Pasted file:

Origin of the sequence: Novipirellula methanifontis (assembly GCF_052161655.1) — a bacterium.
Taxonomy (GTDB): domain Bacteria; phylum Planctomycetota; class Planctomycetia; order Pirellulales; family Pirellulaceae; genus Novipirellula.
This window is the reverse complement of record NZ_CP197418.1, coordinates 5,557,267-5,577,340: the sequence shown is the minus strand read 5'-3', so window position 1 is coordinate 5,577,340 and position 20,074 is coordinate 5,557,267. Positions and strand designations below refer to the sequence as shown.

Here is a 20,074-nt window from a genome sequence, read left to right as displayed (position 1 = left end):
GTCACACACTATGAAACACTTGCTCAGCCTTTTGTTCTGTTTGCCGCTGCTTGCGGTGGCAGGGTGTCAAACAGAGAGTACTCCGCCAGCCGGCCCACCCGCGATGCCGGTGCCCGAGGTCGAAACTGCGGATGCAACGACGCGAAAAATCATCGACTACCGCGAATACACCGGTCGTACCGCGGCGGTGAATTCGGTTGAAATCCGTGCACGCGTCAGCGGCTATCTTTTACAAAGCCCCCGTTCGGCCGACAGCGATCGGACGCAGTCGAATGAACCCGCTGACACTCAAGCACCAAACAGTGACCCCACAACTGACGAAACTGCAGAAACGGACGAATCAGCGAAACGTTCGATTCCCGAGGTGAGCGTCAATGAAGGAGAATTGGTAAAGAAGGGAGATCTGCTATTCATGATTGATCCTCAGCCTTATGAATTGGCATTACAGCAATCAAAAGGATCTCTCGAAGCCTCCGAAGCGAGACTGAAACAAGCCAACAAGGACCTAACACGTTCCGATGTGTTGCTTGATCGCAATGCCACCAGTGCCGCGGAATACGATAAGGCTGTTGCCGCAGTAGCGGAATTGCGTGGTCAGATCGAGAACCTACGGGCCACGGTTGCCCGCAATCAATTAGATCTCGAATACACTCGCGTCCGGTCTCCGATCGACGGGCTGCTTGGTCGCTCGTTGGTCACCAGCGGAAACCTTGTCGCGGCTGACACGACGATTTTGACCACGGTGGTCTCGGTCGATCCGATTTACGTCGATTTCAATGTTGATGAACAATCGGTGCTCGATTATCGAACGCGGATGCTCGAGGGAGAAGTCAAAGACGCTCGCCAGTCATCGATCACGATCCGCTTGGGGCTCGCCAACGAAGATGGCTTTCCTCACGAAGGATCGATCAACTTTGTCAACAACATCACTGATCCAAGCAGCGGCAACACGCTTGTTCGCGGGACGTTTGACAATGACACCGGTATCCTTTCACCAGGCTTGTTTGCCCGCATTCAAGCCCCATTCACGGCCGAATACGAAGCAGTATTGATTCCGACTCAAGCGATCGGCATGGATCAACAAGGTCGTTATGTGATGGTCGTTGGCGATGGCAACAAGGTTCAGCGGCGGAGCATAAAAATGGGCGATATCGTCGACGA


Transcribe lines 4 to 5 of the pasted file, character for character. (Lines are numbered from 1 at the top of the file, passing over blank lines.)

Here is a 20,074-nt window from a genome sequence, read left to right as displayed (position 1 = left end):
GTCACACACTATGAAACACTTGCTCAGCCTTTTGTTCTGTTTGCCGCTGCTTGCGGTGGCAGGGTGTCAAACAGAGAGTACTCCGCCAGCCGGCCCACCCGCGATGCCGGTGCCCGAGGTCGAAACTGCGGATGCAACGACGCGAAAAATCATCGACTACCGCGAATACACCGGTCGTACCGCGGCGGTGAATTCGGTTGAAATCCGTGCACGCGTCAGCGGCTATCTTTTACAAAGCCCCCGTTCGGCCGACAGCGATCGGACGCAGTCGAATGAACCCGCTGACACTCAAGCACCAAACAGTGACCCCACAACTGACGAAACTGCAGAAACGGACGAATCAGCGAAACGTTCGATTCCCGAGGTGAGCGTCAATGAAGGAGAATTGGTAAAGAAGGGAGATCTGCTATTCATGATTGATCCTCAGCCTTATGAATTGGCATTACAGCAATCAAAAGGATCTCTCGAAGCCTCCGAAGCGAGACTGAAACAAGCCAACAAGGACCTAACACGTTCCGATGTGTTGCTTGATCGCAATGCCACCAGTGCCGCGGAATACGATAAGGCTGTTGCCGCAGTAGCGGAATTGCGTGGTCAGATCGAGAACCTACGGGCCACGGTTGCCCGCAATCAATTAGATCTCGAATACACTCGCGTCCGGTCTCCGATCGACGGGCTGCTTGGTCGCTCGTTGGTCACCAGCGGAAACCTTGTCGCGGCTGACACGACGATTTTGACCACGGTGGTCTCGGTCGATCCGATTTACGTCGATTTCAATGTTGATGAACAATCGGTGCTCGATTATCGAACGCGGATGCTCGAGGGAGAAGTCAAAGACGCTCGCCAGTCATCGATCACGATCCGCTTGGGGCTCGCCAACGAAGATGGCTTTCCTCACGAAGGATCGATCAACTTTGTCAACAACATCACTGATCCAAGCAGCGGCAACACGCTTGTTCGCGGGACGTTTGACAATGACACCGGTATCCTTTCACCAGGCTTGTTTGCCCGCATTCAAGCCCCATTCACGGCCGAATACGAAGCAGTATTGATTCCGACTCAAGCGATCGGCATGGATCAACAAGGTCGTTATGTGATGGTCGTTGGCGATGGCAACAAGGTTCAGCGGCGGAGCATAAAAATGGGCGATATCGTCGACGA